Now I want to go on record to say that, in the course of my career in dealing with the press, I have met many thoughtful, diligent, intelligent, and responsible journalists. And it is clear that a democracy cannot function without an active Fourth Estate. But even in a community as small as Seaboard, there appear to be hordes of them. And so many of them are benighted beyond redemption, crude beyond credibility, and so openly hostile as to be comic. One young man, after making a dramatic entrance in a long, swirling overcoat belted like a bathrobe, asked me in a challenging manner some long unintelligible question with the phrase "sex torture" thrown in. I simply shook my head and said I didn't know what he was talking about.

Another one of them, wearing raked-back hair and those squinty little glasses you see in photographs of W.B. Yeats, asked me were Bert and Betti a "breeding pair."

I answered that we no longer had a breeding program at the Pavilion and that the two chimps had been placed together in a single cage by persons unknown and without any authorization.

"If the chimps are not allowed to breed, how do they take care of their sexual needs?"

When I responded facetiously that we did not disclose details about the sex lives of our chimpanzees out of respect for their privacy, I was taken entirely seriously.

"Was Bert still in a program for recovering alcoholics?" someone else asked.

"No. Bert completed that program and had been sober for more than three months at the time of his death."

Amanda Feeney-Morin sat right up front, poised, I knew, to make slurs disguised as questions. Right on cue, she stood up. "Given what's been happening at the Museum of Man over the past few months, Mr. de Ratour, are you going to resign as Director?

"Absolutely not."

"Have you considered, given what's been happening, turning over administration of the Museum to the University."

"Absolutely not."

To be fair, the journalists did ask some pointed, pertinent questions that it was our responsibility to answer. One of the network reporters, who had flown up from Boston, asked the Lieutenant if the deaths of the chimps confirmed his suspicions concerning the Ossmann-Woodley case.

The Lieutenant nodded. "The similarities are obvious and, of course, we're exploring any links it might have to this case."

"Is the Genetics Lab as vulnerable to break-ins as the Pavilion?" one sharp young woman asked me.

I indicated that her question was a good one before reassuring the public, through the press, that the Lab had its own highly sophisticated and independent security system.

I was starting to feel a little complacent when the same reporter asked, "If that's the case, what happened to Professor Ossmann and Dr. Woodley?"

I gave her as honest an answer as I could: "We don't know. There was no detectable break-in. That's one of the mysteries we're trying to solve."

When a reporter asked me what possible motive could anyone have to be wreaking such havoc in the constituent parts of the Museum, I had to bite my tongue. I wanted to say that perhaps it was part of a conspiracy to discredit the management of the Museum so that the University can take it over. Instead, I shook my head with wise sadness, or perhaps it was sad wisdom, and said I didn't have a clue.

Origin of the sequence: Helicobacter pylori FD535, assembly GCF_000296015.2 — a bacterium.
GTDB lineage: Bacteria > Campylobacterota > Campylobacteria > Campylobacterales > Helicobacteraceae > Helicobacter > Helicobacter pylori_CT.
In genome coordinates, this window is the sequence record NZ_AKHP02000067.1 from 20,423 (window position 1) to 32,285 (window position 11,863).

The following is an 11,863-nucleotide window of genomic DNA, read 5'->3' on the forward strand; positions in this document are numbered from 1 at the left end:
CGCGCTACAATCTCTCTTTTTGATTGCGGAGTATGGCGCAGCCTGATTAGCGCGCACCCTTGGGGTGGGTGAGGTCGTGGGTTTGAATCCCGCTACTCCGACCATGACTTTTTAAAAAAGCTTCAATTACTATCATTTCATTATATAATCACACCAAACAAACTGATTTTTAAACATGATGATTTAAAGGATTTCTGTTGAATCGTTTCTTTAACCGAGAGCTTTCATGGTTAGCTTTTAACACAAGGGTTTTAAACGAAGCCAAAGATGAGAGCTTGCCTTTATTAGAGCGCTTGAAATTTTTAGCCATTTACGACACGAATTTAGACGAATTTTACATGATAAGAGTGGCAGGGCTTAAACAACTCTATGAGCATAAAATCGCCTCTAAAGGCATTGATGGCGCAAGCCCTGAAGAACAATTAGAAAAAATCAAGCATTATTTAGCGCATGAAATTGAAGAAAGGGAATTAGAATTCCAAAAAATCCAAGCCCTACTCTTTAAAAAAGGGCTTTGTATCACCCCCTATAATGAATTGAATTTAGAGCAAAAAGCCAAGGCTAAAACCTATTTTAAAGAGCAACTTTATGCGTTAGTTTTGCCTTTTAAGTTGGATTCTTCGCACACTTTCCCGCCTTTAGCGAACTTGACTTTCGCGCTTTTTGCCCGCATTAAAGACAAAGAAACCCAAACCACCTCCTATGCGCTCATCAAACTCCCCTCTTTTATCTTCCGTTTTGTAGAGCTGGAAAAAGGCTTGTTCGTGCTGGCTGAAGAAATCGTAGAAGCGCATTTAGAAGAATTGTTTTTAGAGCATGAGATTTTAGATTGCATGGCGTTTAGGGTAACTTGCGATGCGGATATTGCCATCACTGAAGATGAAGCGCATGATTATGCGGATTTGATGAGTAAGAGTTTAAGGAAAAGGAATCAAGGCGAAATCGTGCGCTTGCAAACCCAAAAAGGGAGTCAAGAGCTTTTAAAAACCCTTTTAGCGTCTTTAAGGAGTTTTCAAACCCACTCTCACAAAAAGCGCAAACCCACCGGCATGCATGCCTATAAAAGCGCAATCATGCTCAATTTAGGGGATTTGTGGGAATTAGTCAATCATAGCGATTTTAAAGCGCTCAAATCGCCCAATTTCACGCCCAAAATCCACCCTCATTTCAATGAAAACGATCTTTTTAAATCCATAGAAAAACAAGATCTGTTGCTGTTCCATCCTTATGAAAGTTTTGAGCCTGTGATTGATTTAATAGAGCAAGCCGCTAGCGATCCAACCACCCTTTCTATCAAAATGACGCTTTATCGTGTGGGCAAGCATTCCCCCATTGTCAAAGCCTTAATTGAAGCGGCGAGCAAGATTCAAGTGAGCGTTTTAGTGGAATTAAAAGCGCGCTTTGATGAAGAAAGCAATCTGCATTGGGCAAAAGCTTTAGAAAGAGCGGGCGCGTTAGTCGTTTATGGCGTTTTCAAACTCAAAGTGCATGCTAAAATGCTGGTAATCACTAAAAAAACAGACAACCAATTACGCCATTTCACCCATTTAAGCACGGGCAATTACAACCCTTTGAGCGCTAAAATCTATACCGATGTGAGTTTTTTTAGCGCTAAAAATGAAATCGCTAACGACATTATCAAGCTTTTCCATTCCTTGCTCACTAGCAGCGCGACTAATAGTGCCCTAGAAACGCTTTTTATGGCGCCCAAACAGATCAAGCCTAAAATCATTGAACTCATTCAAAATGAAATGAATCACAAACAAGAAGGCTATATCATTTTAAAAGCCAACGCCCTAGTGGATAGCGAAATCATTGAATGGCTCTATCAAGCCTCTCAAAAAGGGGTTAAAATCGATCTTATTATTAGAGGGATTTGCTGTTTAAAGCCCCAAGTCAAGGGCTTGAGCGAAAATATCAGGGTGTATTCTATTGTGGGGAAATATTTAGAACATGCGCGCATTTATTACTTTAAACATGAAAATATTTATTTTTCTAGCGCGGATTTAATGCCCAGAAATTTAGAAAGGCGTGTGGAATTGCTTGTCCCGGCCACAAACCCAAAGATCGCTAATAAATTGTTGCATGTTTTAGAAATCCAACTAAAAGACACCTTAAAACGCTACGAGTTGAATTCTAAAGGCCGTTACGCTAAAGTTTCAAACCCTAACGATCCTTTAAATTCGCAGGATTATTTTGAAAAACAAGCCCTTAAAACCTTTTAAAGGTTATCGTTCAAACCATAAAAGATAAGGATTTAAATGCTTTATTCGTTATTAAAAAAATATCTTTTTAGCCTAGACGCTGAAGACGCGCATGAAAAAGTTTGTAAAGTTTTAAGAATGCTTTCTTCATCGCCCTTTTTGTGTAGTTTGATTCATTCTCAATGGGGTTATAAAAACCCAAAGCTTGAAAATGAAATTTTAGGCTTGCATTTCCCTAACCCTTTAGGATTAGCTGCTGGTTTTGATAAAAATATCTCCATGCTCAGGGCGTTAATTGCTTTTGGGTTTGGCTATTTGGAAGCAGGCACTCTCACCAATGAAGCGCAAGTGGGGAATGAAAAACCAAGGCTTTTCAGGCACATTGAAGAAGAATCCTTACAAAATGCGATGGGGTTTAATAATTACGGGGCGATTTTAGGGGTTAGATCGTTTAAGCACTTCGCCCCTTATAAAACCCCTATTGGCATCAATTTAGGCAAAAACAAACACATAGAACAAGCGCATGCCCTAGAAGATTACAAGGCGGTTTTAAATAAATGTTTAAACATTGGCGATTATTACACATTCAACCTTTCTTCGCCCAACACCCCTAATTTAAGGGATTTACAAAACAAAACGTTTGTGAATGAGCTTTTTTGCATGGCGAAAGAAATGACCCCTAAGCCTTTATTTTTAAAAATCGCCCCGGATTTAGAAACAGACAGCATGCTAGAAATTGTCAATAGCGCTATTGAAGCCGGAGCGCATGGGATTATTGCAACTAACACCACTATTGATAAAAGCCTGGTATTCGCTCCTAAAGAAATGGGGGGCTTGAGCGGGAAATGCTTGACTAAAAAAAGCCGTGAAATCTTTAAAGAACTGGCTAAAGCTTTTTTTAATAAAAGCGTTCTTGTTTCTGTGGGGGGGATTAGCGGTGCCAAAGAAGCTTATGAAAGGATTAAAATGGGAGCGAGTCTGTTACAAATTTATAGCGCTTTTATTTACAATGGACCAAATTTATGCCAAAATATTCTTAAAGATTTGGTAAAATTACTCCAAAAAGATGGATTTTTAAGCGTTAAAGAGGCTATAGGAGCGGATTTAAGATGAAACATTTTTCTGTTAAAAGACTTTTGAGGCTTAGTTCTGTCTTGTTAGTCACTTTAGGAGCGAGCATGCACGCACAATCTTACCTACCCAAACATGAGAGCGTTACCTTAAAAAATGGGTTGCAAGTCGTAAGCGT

After more than an hour of taking abuse and providing some useful information to the public, I closed off the questions. Afterwards, outside in front of the Museum, I could see the television reporters in front of cameras, reading from notes, sawing the air, and pausing to glance away, as though in thoughtfulness, before resuming their narratives for the evening news.

I spent most of the afternoon handling press calls. It is an exhausting, nerve-wracking exercise in trying to balance candor with discretion as you talk to people who, basically, have given themselves the right to insult you with impunity.

The one bright spot was a call from Elsbeth, who told me I looked absolutely dashing during the news conference. She said that a reporter on the mid-afternoon news summary had labeled the death of the chimps the latest of "The Love Potion Murders in the Museum of Man." I told her it sounded like a title for a murder mystery and heard her give that old chortle of hers.

Sometime well after six, I was able to leave for home (where I am writing this after a dinner with a bit more wine than I needed). In the relative darkness of the Arboretum, as I strode along, I nearly fainted at the sight of a chimpanzee coming up the path towards me. I was about to start back to the Museum and spread the alarm when the chimp was joined by a gorilla, a nun in full regalia, a football player in helmet and pads, a ballerina, and a fairy godmother. I had forgotten it was Halloween.

By Alfred Alcorn

Alfred Alcorn, formerly a journalist at the Boston Herald and CBS, is also the former director of the travel program at Harvard's Museum of Natural History. In addition to "The Love Potion Murders (in the Museum of Man)," he is the author of two previous novels, "The Pull of the Earth" (Houghton Mifflin, 1985) and "Murder in the Museum of Man" (Zoland Books, 1997). He lives in Belmont, Mass.